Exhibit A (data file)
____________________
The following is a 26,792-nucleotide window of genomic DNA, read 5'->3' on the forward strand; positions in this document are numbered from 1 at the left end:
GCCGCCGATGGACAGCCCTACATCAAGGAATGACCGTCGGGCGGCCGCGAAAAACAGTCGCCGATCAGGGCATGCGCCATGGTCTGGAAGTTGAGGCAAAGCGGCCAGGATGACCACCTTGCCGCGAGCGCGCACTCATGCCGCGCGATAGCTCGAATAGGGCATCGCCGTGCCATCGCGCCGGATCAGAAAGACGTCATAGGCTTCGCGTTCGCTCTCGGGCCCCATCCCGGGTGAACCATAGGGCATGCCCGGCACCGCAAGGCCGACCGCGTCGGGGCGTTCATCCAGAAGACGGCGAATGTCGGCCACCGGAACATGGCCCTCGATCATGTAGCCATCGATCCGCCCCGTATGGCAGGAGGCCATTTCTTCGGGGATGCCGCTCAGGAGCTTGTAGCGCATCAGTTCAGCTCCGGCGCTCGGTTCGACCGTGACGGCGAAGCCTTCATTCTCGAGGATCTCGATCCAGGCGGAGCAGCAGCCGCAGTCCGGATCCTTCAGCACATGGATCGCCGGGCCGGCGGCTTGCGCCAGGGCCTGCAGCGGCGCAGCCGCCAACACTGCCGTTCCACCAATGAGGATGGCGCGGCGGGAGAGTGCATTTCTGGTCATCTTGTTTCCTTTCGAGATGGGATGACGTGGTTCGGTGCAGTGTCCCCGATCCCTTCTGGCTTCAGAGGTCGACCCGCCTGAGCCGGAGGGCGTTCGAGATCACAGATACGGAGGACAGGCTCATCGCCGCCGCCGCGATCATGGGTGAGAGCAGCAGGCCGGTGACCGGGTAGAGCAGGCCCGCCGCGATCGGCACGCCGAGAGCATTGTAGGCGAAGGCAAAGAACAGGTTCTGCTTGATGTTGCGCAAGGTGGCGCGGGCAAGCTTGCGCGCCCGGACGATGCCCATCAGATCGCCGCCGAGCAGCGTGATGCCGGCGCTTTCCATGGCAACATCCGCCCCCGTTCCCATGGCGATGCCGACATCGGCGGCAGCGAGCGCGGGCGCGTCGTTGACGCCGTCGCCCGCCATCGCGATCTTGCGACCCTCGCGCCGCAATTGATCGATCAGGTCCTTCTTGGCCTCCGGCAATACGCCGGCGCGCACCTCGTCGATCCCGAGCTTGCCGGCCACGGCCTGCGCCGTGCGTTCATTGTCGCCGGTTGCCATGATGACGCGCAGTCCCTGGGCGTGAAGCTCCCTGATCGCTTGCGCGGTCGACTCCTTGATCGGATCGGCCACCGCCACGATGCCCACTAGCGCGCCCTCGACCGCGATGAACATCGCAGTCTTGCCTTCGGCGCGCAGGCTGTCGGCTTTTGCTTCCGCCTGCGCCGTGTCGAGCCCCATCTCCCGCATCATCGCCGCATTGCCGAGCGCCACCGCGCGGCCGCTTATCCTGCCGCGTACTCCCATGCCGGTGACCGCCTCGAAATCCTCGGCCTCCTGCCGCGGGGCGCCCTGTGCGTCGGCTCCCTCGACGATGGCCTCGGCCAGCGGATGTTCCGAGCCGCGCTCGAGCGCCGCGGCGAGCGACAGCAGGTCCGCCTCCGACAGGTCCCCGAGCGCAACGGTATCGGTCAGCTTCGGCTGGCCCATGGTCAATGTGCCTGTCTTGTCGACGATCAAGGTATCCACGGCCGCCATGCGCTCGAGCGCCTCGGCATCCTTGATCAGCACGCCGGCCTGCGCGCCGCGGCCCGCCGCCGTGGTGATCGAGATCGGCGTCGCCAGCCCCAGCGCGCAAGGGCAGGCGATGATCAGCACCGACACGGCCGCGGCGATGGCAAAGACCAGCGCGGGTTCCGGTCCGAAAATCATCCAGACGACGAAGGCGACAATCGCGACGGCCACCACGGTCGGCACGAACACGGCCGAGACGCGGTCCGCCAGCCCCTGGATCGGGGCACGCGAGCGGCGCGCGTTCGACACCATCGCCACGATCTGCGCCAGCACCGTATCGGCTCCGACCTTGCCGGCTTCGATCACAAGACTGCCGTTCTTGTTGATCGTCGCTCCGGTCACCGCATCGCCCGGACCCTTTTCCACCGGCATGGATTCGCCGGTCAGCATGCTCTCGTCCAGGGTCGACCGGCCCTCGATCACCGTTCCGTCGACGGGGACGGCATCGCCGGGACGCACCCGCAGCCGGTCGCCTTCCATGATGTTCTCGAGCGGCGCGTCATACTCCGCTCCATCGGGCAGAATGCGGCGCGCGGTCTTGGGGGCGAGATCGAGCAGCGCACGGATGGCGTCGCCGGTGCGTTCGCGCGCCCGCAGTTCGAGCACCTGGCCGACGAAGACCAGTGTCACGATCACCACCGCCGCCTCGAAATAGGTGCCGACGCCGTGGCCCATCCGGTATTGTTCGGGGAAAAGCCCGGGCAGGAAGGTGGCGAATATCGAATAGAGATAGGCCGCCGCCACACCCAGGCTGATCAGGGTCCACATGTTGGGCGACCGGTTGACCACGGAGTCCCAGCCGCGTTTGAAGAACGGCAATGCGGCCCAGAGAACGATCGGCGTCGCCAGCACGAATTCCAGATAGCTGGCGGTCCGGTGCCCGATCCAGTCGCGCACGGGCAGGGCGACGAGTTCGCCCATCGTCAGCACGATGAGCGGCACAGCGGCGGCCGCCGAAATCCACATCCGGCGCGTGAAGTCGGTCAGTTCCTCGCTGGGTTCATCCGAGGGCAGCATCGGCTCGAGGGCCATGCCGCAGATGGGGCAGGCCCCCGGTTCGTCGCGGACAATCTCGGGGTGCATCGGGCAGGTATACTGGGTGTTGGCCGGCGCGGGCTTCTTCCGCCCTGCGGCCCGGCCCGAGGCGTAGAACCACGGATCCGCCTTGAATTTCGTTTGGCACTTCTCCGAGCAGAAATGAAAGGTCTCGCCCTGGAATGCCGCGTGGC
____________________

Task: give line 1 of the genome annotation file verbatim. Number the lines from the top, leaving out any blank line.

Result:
The following is a 26,792-nucleotide window of genomic DNA, read 5'->3' on the forward strand; positions in this document are numbered from 1 at the left end: